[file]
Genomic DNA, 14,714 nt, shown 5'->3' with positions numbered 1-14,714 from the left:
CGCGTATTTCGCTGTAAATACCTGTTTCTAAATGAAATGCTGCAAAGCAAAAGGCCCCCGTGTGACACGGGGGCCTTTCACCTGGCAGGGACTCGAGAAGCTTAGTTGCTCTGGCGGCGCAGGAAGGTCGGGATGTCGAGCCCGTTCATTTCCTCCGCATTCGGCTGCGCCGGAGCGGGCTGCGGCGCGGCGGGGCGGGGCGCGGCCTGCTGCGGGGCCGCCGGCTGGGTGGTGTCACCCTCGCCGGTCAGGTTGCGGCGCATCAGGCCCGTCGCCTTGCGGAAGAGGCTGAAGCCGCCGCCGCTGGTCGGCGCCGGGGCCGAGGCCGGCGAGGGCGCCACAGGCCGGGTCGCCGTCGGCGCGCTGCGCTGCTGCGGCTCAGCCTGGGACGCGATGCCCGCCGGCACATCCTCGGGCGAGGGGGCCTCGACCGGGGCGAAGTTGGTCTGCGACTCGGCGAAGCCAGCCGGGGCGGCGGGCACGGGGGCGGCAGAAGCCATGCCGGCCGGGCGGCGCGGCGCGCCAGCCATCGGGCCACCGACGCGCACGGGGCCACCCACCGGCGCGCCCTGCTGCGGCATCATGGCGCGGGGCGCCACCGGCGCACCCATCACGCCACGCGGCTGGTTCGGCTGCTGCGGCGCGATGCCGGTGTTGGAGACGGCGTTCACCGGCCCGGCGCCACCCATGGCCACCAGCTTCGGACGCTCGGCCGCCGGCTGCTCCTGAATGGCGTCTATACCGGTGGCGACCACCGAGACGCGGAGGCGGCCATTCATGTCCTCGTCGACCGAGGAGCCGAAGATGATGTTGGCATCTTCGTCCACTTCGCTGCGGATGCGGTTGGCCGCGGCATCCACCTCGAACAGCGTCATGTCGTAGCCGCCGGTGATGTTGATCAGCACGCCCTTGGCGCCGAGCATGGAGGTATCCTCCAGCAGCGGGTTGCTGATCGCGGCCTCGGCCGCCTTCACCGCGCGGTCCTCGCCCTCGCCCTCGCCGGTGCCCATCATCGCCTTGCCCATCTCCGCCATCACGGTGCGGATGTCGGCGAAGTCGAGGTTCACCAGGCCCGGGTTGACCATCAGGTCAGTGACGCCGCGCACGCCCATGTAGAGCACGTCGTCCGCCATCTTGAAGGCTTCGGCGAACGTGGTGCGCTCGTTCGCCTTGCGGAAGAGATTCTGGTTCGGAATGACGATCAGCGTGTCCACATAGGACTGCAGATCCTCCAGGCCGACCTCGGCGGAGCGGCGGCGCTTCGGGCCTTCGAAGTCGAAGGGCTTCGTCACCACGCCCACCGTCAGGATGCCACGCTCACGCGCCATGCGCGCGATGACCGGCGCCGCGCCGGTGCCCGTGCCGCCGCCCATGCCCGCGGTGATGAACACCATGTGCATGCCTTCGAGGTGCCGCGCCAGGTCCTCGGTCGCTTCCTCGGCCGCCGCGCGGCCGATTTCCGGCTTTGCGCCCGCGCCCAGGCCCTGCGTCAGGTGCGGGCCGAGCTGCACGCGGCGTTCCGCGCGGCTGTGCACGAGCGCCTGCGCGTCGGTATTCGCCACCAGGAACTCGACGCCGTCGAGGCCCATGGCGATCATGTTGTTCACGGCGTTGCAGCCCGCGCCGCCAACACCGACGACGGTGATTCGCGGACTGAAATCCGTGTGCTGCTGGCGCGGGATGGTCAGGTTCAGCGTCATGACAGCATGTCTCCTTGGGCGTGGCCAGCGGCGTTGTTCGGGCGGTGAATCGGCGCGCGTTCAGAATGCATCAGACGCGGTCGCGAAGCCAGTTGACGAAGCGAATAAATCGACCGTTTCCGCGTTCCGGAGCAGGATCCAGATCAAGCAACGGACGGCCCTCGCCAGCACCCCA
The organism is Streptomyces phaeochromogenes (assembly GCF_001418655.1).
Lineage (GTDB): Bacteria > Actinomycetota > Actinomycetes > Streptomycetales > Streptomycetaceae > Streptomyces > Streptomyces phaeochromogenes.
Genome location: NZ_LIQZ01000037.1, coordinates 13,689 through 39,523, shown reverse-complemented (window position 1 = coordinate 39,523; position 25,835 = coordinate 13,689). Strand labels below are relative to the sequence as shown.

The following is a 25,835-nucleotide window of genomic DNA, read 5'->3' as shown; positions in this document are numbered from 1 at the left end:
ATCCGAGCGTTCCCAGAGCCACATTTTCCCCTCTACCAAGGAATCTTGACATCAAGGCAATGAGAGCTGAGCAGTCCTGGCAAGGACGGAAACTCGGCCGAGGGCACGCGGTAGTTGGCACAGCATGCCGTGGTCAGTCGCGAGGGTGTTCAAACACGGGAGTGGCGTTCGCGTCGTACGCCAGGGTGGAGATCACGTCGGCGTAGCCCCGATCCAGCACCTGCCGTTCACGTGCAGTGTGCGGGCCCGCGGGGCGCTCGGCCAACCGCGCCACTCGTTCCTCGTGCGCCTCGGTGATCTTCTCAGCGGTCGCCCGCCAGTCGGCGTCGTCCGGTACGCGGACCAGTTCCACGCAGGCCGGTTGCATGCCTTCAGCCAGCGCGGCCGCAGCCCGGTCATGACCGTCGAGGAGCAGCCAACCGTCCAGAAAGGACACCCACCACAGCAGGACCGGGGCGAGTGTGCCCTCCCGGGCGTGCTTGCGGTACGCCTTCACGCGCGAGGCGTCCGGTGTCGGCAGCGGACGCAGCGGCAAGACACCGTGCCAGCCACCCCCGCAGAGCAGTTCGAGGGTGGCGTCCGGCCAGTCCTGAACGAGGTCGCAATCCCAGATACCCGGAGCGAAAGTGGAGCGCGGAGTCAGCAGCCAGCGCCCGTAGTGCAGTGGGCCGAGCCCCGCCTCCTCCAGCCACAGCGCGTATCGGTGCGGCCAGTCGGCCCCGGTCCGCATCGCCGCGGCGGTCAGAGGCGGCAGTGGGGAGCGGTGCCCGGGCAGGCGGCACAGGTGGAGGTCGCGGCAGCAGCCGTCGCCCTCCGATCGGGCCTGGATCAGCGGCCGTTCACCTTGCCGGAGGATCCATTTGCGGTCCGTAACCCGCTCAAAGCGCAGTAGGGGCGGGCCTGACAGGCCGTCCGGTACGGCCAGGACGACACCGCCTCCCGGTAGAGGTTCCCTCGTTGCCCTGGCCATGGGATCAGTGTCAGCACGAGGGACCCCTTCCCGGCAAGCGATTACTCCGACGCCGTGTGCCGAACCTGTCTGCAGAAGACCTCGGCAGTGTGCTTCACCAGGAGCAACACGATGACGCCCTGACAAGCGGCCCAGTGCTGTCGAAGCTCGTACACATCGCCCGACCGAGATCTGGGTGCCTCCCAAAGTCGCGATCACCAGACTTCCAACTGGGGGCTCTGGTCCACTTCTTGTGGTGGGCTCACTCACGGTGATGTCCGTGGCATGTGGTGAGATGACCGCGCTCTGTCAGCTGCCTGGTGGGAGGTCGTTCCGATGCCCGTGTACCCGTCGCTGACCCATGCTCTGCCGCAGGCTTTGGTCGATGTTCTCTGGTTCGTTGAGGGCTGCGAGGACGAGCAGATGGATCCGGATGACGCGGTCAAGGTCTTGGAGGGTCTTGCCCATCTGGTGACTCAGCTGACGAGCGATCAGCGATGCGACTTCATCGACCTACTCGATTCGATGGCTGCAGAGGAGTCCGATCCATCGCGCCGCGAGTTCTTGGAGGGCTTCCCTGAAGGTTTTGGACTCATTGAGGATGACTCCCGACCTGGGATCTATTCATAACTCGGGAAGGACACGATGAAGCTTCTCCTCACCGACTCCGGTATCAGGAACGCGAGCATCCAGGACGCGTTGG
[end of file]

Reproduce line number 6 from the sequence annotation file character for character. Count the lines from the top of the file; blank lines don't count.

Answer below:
The following is a 25,835-nucleotide window of genomic DNA, read 5'->3' as shown; positions in this document are numbered from 1 at the left end: